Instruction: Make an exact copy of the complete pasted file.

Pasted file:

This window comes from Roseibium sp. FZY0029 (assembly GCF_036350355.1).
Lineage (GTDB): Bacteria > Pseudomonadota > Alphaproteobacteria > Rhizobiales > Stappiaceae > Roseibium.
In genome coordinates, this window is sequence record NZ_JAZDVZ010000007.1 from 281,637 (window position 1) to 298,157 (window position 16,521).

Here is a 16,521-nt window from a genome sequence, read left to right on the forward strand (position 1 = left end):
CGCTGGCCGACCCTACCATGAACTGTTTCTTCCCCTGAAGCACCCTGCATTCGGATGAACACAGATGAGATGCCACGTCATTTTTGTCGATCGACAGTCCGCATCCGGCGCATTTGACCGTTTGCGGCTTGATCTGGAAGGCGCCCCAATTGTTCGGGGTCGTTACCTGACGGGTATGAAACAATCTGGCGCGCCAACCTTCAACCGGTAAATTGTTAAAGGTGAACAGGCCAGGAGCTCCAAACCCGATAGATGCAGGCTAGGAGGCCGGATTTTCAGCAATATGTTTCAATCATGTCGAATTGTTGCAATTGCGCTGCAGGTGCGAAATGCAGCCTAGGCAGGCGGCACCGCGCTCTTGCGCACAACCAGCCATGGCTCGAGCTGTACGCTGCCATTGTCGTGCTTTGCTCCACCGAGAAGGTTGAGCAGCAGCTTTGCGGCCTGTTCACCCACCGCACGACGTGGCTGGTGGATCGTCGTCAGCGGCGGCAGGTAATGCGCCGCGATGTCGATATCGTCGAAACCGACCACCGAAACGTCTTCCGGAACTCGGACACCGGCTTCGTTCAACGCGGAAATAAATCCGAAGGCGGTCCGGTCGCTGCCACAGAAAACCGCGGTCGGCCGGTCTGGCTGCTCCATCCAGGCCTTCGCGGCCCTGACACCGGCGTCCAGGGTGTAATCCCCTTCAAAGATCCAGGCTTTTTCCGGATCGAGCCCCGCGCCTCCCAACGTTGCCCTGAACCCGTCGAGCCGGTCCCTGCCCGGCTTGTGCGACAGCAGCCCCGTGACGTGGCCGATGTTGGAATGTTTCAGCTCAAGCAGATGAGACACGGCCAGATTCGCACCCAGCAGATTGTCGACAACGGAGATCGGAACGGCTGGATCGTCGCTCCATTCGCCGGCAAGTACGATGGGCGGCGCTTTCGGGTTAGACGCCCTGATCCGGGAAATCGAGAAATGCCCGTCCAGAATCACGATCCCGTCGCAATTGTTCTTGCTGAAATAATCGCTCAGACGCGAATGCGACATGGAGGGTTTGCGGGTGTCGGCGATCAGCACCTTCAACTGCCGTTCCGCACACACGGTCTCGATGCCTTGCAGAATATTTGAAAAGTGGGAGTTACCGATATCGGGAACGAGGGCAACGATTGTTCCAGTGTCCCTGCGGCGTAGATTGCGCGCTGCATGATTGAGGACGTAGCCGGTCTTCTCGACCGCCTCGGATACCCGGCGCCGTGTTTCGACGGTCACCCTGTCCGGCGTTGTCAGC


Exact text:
This window comes from Roseibium sp. FZY0029 (assembly GCF_036350355.1).
Lineage (GTDB): Bacteria > Pseudomonadota > Alphaproteobacteria > Rhizobiales > Stappiaceae > Roseibium.
In genome coordinates, this window is sequence record NZ_JAZDVZ010000007.1 from 281,637 (window position 1) to 298,157 (window position 16,521).

Here is a 16,521-nt window from a genome sequence, read left to right on the forward strand (position 1 = left end):
CGCTGGCCGACCCTACCATGAACTGTTTCTTCCCCTGAAGCACCCTGCATTCGGATGAACACAGATGAGATGCCACGTCATTTTTGTCGATCGACAGTCCGCATCCGGCGCATTTGACCGTTTGCGGCTTGATCTGGAAGGCGCCCCAATTGTTCGGGGTCGTTACCTGACGGGTATGAAACAATCTGGCGCGCCAACCTTCAACCGGTAAATTGTTAAAGGTGAACAGGCCAGGAGCTCCAAACCCGATAGATGCAGGCTAGGAGGCCGGATTTTCAGCAATATGTTTCAATCATGTCGAATTGTTGCAATTGCGCTGCAGGTGCGAAATGCAGCCTAGGCAGGCGGCACCGCGCTCTTGCGCACAACCAGCCATGGCTCGAGCTGTACGCTGCCATTGTCGTGCTTTGCTCCACCGAGAAGGTTGAGCAGCAGCTTTGCGGCCTGTTCACCCACCGCACGACGTGGCTGGTGGATCGTCGTCAGCGGCGGCAGGTAATGCGCCGCGATGTCGATATCGTCGAAACCGACCACCGAAACGTCTTCCGGAACTCGGACACCGGCTTCGTTCAACGCGGAAATAAATCCGAAGGCGGTCCGGTCGCTGCCACAGAAAACCGCGGTCGGCCGGTCTGGCTGCTCCATCCAGGCCTTCGCGGCCCTGACACCGGCGTCCAGGGTGTAATCCCCTTCAAAGATCCAGGCTTTTTCCGGATCGAGCCCCGCGCCTCCCAACGTTGCCCTGAACCCGTCGAGCCGGTCCCTGCCCGGCTTGTGCGACAGCAGCCCCGTGACGTGGCCGATGTTGGAATGTTTCAGCTCAAGCAGATGAGACACGGCCAGATTCGCACCCAGCAGATTGTCGACAACGGAGATCGGAACGGCTGGATCGTCGCTCCATTCGCCGGCAAGTACGATGGGCGGCGCTTTCGGGTTAGACGCCCTGATCCGGGAAATCGAGAAATGCCCGTCCAGAATCACGATCCCGTCGCAATTGTTCTTGCTGAAATAATCGCTCAGACGCGAATGCGACATGGAGGGTTTGCGGGTGTCGGCGATCAGCACCTTCAACTGCCGTTCCGCACACACGGTCTCGATGCCTTGCAGAATATTTGAAAAGTGGGAGTTACCGATATCGGGAACGAGGGCAACGATTGTTCCAGTGTCCCTGCGGCGTAGATTGCGCGCTGCATGATTGAGGACGTAGCCGGTCTTCTCGACCGCCTCGGATACCCGGCGCCGTGTTTCGACGGTCACCCTGTCCGGCGTTGTCAGC